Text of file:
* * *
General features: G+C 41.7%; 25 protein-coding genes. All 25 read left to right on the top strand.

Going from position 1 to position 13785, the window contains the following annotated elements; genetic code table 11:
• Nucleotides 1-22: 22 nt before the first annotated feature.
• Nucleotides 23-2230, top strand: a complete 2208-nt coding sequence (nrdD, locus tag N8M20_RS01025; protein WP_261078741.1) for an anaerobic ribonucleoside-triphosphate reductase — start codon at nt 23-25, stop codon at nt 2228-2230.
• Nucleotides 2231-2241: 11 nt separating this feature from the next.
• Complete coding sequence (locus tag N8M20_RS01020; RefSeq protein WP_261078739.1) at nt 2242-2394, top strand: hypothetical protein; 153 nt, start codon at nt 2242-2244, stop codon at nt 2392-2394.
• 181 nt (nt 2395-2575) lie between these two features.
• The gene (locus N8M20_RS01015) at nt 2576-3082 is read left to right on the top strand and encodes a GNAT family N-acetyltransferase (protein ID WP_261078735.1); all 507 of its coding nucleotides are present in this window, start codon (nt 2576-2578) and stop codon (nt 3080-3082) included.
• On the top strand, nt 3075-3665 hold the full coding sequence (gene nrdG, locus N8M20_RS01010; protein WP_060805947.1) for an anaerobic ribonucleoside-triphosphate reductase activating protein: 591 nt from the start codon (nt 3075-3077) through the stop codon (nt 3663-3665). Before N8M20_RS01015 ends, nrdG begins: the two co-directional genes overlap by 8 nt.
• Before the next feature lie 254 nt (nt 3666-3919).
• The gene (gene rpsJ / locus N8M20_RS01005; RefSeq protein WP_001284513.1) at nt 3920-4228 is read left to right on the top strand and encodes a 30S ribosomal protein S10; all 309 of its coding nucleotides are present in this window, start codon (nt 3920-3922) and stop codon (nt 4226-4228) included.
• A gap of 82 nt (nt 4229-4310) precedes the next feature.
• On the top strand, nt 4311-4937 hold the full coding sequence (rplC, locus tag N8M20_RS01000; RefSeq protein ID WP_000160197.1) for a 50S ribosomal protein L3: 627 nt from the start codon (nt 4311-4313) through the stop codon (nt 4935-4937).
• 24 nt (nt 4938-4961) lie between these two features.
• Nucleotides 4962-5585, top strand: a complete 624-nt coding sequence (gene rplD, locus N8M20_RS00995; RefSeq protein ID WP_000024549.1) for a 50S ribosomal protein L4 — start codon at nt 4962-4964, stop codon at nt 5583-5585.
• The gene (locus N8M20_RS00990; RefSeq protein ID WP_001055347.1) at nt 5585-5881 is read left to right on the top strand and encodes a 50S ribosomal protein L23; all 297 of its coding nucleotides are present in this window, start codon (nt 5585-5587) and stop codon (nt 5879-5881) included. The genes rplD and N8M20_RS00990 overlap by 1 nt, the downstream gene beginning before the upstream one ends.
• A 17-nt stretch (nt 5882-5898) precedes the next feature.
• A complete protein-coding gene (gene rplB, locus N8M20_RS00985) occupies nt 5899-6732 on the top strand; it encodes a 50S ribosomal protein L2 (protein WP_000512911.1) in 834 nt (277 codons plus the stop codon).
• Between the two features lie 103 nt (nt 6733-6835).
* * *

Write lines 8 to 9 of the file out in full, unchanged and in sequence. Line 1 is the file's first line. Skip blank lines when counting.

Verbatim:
• The gene (locus N8M20_RS01015) at nt 2576-3082 is read left to right on the top strand and encodes a GNAT family N-acetyltransferase (protein ID WP_261078735.1); all 507 of its coding nucleotides are present in this window, start codon (nt 2576-2578) and stop codon (nt 3080-3082) included.
• On the top strand, nt 3075-3665 hold the full coding sequence (gene nrdG, locus N8M20_RS01010; protein WP_060805947.1) for an anaerobic ribonucleoside-triphosphate reductase activating protein: 591 nt from the start codon (nt 3075-3077) through the stop codon (nt 3663-3665). Before N8M20_RS01015 ends, nrdG begins: the two co-directional genes overlap by 8 nt.